James Leisenring (as told to V.S. Hidy), The Art of Tying the Wet Fly (1941) – The Iron Blue Wingless  https://hdl.handle.net/2027/coo.31924068965494?urlappend=%3Bseq=113%3Bownerid=27021597767354547-117

G.E.M. Skues, The Way of a Trout with a Fly (1921) – the Iron Blue  https://hdl.handle.net/2027/njp.32101064793720?urlappend=%3Bseq=128%3Bownerid=27021597765767625-134

Sylvester Nemes, The Soft-Hackled Fly and Tiny Soft Hackles (2005) – his tiny version of Pritt’s little dark watchet (abbreviated text via hyperlink)  https://books.google.com/books?id=TcKOshXME9MC&pg=PA147&lpg=PA147&dq=google+books+sylvester+nemes+watchet&source=bl&ots=4l13Lc4YMY&sig=ACfU3U3q_Hr4SF6r4PUMygwydGgpaZCV6g&hl=en&sa=X&ved=2ahUKEwjVt_79hdv3AhUwIkQIHToCDKYQ6AF6BAgPEAM#v=onepage&q=google%20books%20sylvester%20nemes%20watchet&f=false

Tying Methods (includes some additional patterns):

H.G. McClelland, The Trout Fly Dresser’s Cabinet of Devices or How To Tie Flies for Trout and Grayling Fishing (1899)


Hans Weilenmann, The Dark Watchet tying video


Dr. Alex Ties, Tying the Dark Watchet Spider tying video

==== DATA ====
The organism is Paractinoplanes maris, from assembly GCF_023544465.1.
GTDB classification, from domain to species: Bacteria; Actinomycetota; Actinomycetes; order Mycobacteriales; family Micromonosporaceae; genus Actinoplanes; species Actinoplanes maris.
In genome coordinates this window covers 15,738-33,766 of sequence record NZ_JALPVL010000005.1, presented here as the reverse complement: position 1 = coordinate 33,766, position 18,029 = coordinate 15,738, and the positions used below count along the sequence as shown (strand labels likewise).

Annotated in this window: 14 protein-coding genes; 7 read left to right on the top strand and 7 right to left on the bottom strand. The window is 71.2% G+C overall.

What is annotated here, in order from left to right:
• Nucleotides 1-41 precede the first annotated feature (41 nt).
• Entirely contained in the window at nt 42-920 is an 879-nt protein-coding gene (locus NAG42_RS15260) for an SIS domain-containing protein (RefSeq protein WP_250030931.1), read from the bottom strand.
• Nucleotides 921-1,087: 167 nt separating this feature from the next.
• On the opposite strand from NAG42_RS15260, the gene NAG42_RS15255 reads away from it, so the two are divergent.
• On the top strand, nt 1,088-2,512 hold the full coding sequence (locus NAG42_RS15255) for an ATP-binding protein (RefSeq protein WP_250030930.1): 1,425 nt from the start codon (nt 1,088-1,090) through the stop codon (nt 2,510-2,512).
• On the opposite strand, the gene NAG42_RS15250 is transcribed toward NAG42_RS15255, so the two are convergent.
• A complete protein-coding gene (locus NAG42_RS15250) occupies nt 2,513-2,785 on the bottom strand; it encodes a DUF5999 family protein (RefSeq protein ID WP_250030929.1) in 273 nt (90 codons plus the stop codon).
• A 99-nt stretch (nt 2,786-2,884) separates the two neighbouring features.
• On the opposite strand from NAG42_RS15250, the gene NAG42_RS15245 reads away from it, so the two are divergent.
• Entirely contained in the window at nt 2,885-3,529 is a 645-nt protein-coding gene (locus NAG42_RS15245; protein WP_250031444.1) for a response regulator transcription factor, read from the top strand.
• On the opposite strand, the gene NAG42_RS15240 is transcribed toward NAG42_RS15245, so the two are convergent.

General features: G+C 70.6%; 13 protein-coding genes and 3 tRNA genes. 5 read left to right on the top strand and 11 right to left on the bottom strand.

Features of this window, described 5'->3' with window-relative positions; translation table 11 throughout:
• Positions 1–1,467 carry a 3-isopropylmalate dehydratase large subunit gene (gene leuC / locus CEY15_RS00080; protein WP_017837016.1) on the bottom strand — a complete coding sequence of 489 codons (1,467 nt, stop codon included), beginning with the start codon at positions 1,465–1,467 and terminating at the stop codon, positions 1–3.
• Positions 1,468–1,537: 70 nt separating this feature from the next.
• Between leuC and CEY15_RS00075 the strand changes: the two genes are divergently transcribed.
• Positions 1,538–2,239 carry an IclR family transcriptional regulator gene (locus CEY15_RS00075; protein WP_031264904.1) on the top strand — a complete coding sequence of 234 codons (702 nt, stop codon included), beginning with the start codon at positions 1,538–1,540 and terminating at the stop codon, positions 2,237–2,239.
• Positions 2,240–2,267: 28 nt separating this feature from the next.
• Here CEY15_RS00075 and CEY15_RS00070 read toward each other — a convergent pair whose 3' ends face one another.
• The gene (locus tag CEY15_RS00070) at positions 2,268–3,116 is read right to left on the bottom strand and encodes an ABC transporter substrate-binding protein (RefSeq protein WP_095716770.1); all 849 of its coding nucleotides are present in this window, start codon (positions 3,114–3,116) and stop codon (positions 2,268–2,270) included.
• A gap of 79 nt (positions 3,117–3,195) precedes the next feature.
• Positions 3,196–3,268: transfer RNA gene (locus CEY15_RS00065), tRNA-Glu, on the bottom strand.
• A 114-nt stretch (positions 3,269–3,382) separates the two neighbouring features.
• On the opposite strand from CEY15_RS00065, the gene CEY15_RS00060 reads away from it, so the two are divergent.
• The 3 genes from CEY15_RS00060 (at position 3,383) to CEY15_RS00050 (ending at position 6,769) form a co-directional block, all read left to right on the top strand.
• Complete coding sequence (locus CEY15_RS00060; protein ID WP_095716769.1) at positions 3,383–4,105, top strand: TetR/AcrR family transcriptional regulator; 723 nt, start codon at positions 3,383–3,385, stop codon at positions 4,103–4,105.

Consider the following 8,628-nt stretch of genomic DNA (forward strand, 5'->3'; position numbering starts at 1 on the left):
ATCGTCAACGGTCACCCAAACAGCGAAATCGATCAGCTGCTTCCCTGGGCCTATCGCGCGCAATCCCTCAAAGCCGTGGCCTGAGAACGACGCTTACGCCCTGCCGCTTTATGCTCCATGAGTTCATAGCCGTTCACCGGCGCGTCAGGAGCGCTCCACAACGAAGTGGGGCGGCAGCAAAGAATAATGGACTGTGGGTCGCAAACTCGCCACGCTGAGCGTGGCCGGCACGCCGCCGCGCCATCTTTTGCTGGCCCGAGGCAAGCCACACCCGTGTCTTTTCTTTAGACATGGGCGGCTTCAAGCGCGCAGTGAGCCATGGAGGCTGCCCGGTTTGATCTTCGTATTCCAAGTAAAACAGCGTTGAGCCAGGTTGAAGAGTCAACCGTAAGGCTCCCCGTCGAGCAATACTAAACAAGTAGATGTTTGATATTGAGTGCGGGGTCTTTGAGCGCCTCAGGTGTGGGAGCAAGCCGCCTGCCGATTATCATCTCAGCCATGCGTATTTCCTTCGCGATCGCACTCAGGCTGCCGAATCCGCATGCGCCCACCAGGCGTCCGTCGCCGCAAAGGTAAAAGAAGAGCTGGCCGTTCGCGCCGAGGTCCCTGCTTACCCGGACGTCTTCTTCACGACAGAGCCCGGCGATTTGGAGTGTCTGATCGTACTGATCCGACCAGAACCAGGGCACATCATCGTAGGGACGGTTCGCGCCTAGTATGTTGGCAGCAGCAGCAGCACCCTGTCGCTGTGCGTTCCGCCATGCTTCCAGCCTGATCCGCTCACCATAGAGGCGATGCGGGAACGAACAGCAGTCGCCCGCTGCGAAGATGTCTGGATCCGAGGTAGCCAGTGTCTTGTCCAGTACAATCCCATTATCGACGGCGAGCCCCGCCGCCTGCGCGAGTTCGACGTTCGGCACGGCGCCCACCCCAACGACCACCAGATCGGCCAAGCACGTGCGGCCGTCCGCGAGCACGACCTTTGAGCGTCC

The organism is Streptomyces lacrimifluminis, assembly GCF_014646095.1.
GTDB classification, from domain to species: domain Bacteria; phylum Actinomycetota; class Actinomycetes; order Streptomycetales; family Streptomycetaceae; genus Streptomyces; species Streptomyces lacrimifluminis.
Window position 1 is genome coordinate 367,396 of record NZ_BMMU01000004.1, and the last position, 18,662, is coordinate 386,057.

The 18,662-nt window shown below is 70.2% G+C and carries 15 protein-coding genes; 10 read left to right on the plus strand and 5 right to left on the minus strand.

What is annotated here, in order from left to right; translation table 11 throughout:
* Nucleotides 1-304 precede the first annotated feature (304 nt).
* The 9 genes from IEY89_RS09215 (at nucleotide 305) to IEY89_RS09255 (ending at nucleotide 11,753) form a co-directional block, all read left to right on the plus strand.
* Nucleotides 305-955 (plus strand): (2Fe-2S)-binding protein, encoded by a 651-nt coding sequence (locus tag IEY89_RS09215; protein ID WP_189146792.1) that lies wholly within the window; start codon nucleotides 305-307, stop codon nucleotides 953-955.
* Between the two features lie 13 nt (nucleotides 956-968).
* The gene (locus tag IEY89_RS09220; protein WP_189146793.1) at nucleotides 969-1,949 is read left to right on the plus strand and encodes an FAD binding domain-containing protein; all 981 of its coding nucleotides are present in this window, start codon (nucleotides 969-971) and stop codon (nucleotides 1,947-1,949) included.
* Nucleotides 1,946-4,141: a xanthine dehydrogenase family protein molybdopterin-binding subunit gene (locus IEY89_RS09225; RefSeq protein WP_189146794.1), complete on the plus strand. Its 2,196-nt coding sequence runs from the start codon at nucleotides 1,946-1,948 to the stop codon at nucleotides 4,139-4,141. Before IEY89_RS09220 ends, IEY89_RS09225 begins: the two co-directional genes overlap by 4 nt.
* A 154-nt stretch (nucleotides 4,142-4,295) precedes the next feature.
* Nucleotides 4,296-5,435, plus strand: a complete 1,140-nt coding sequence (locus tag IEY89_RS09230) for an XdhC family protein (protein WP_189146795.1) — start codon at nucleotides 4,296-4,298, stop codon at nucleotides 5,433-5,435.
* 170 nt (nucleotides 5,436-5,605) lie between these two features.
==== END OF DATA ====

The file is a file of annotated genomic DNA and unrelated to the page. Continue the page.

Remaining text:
Martyn White, Flicking Feathers Presents the Dark Watchet tying video


Robert Smith, the Dark Watchet tying video


Davie McPhail, Tying the Iron Blue Soft Hackle tying video


Robert Culver, Dark Watchet photo (by H. Weilenmann) and recipe http://www.flytierspage.com/rculver/dark_watchet.htm

Neil’s Online Soft Hackle Pattern Book (Soft Hackles, Tight Lines) on the Iron Blue  http://softhacklepatternbook.blogspot.com/2013/11/iron-blue-nymph-flymph-and-little-dark.html

The Hatch:

Francis Francis, A Book on Angling (1867) – the Little Iron-blue Dun


Ernest Scwiebert, Nymphs (1975) (describing the American counterpart hatch, P. mollis) (abbreviated text via hyperlink)  https://books.google.com/books?id=N-HVCwAAQBAJ&pg=PA368&lpg=PA368&dq=ernest+schwiebert+nymphs+mollis+google+books&source=bl&ots=iusQZSJW6p&sig=ACfU3U2SOpgQwNVo-xsBOcu1wtIpmCoSHA&hl=en&sa=X&ved=2ahUKEwjMmMPm0ID4AhU0j2oFHcIlD1MQ6AF6BAgWEAM#v=onepage&q=ernest schwiebert nymphs mollis google books&f=false

(The link is to the 2007 edition)

Knopp & Cormier, Mayflies (1999) (concluding P. mollis does not have a significant hatch, but addressing the related and significant blue quill hatch of N. adoptiva) (abbreviated text via hyperlink)  https://www.google.com/books/edition/Mayflies/uosOAQAAMAAJ?hl=en&gbpv=1&bsq=knopp+cormier+mayflies+adoptiva+google+books&dq=knopp+cormier+mayflies+adoptiva+google+books&printsec=frontcover